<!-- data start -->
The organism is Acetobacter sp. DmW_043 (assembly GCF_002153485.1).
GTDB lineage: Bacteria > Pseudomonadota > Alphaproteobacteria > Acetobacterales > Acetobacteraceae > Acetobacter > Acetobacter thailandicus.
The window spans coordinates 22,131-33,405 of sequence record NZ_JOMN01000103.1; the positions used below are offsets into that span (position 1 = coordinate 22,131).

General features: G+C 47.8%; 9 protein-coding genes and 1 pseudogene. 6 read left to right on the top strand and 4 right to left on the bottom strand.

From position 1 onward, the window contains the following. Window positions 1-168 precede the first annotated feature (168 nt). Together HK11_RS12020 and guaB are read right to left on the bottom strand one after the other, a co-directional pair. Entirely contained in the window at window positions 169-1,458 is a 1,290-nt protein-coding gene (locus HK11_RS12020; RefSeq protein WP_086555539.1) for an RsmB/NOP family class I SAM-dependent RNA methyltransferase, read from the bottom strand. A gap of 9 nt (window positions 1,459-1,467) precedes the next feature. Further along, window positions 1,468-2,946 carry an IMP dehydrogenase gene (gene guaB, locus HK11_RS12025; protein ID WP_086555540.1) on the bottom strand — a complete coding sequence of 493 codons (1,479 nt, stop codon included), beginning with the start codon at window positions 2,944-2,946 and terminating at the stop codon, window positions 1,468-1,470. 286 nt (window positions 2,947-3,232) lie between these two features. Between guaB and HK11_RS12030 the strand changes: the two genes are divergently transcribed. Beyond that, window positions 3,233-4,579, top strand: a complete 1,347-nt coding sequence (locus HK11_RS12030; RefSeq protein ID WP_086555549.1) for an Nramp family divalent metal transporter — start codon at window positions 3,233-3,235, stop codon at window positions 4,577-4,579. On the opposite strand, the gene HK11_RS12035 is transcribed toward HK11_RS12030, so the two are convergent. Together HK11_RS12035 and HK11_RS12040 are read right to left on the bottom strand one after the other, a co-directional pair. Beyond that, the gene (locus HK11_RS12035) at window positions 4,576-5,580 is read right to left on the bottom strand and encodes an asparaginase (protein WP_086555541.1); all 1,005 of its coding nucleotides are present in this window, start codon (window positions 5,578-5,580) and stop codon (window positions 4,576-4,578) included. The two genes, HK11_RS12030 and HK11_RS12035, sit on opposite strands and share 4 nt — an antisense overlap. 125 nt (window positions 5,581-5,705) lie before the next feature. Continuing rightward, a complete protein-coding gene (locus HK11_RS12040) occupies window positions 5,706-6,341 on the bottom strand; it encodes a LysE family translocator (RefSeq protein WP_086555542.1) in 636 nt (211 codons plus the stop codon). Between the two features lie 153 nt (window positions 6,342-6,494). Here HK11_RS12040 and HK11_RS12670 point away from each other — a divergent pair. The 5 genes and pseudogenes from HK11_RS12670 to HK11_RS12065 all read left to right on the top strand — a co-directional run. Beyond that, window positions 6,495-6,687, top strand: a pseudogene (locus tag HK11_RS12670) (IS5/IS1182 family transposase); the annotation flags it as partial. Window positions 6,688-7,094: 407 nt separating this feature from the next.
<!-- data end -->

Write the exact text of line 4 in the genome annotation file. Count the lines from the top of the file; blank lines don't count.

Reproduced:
General features: G+C 47.8%; 9 protein-coding genes and 1 pseudogene. 6 read left to right on the top strand and 4 right to left on the bottom strand.